THE 365-DAY SONG WRITING CHALLENGE TO BEAT BLOOD CANCER. ARE WE NEARLY THERE, YET?
I realise that the quest to raise £10,000 to help beat blood cancer is nearing the end
I realise that the quest to raise £10,000 to help beat blood cancer is nearing the end
It’s been over six months since the last blog so I thought that I might put pen to paper and give you guys an update regarding the songwriting challenge. Before I get going, I think I need to say that I hope that this blog will be a little different to the last one; I recall, with a degree of anxiety, that I was coming to terms with the unforeseen, personal demands of the challenge and, in hindsight, I see the last blog as something of a cathartic necessity. During those dark, January days I was in serious trouble and genuinely anticipated throwing the towel in. Writing the last blog, along with some subtle encouragement, helped me to change my mind and I’m really glad that I did as I presently find myself beyond the 80 per cent stage with fewer than 70 days of the challenge remaining. If you’ve stuck with me to the end of this first paragraph - the serious one - then I can assure you that the rest will be more of a light-hearted read!
There are a number aspects that I’d like to reflect upon since the last blog. I am really enjoying the challenge, despite knowing from the beginning that it would be tough - I’m obviously taking every day as it comes and, unless Amazon start selling crystal balls, I never know what each day will bring - but the thing that drives me forward, as well as the thought of doing all this for a good cause, is the support that I’ve had, and continue to get, since the very first day last November. There is a small army of people who are always willing to retweet, share a track, post a comment or simply ‘like’ a daily song. It may sound completely trivial but it really makes a massive difference. Whatever happens, the challenge is to do what I do every day - record and post a track - but if I’m writing the day’s song knowing that people liked the previous day’s effort, I have those people in mind while I’m busy getting on with today’s job. They help me along while I’m writing lyrics or recording a backing vocal. I know it seems insignificant but they do a great favour by having given a simple gesture of encouragement yesterday to get me to the end of this day. And when every day is like ‘Groundhog Day’ to some extent or another, the support and encouragement, in whatever form and quantity, makes the day a little bit easier. I try and thank as many people as I can for the feedback that I receive on a daily basis but, because I am constantly aware that I can never seem to thank you enough for your support, I want to say thank you, once again.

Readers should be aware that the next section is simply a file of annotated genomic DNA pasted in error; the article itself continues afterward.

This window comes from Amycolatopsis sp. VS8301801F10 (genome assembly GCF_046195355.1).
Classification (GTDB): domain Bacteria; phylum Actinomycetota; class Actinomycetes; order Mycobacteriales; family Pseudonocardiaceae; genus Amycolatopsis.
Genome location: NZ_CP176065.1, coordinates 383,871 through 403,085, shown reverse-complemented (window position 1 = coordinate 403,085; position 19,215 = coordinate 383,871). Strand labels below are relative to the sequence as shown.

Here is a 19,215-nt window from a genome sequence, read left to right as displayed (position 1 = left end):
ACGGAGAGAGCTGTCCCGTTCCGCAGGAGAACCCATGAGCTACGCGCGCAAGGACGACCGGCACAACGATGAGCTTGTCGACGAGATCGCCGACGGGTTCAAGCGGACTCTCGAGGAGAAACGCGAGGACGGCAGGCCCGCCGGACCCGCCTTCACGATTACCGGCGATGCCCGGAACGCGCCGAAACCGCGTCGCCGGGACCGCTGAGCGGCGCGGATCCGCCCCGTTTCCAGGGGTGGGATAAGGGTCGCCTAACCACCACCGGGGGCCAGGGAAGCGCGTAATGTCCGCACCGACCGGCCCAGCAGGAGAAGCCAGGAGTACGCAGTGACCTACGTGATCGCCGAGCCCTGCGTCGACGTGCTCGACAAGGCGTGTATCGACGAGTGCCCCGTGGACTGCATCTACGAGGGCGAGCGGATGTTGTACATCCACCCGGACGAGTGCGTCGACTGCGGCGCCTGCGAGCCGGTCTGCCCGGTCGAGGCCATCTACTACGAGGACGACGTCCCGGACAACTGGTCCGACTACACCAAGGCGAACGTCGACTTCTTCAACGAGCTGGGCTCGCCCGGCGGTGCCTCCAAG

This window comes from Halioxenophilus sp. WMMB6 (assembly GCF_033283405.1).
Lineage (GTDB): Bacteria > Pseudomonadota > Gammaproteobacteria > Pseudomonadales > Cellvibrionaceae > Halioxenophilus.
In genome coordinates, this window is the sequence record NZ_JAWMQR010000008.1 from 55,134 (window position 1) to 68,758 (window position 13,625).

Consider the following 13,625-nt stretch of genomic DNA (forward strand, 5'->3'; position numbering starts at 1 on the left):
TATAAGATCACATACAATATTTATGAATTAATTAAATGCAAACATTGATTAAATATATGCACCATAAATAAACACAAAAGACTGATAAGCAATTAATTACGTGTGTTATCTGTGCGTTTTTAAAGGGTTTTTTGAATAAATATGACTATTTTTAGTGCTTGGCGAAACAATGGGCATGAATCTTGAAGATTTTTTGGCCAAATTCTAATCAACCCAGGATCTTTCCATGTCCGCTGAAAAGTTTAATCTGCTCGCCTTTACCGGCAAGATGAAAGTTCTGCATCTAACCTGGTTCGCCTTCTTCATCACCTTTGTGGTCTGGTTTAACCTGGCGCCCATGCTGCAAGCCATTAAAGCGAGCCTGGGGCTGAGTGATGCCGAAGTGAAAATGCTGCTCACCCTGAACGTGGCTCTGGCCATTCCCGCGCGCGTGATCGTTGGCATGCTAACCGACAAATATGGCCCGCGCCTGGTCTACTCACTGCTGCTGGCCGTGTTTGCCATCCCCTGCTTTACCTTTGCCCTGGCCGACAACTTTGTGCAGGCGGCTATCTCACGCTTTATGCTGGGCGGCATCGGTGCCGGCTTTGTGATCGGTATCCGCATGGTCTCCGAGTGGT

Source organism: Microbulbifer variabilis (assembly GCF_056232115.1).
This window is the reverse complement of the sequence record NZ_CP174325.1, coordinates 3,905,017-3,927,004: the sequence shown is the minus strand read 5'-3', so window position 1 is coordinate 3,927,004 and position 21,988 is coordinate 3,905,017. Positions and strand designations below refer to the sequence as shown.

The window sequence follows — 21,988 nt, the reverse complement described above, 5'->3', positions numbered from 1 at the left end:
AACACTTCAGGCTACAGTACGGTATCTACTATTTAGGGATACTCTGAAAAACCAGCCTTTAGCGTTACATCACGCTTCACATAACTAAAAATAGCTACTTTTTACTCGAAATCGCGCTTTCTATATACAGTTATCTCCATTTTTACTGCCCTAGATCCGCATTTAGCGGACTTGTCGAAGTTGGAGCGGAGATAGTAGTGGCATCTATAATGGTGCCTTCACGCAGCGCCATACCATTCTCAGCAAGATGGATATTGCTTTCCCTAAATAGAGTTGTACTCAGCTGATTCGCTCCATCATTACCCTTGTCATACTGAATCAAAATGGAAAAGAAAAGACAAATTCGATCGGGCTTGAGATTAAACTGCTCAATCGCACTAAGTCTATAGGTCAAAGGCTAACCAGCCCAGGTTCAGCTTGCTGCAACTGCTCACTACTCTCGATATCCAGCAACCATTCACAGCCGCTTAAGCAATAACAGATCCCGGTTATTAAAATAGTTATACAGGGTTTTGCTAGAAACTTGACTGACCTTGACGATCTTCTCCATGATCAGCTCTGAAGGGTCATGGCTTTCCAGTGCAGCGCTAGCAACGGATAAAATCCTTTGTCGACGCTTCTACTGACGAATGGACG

I’d also like to mention the fabulous people at Leukaemia and Lymphoma Research; their attitude is simply astonishing. I often think about the kind of people who associate themselves with a cancer charity and I always come to the same conclusion - they are people who like to give. I don’t mean that they donate money to a good cause; it’s much more than that. In the fight against blood cancers and the pain that they cause to sufferers and their families and friends, this legion of admirable people give positivity and hope, encouragement, energy, expertise, experience and, most importantly, time. But they don’t just do it once a month or at weekends. They devote their lives to the cause almost as if their own lives depend upon it - and, heaven forbid, in the future they may find themselves, as a sufferer of a cancer, in need of the type of help from others that they once used to give.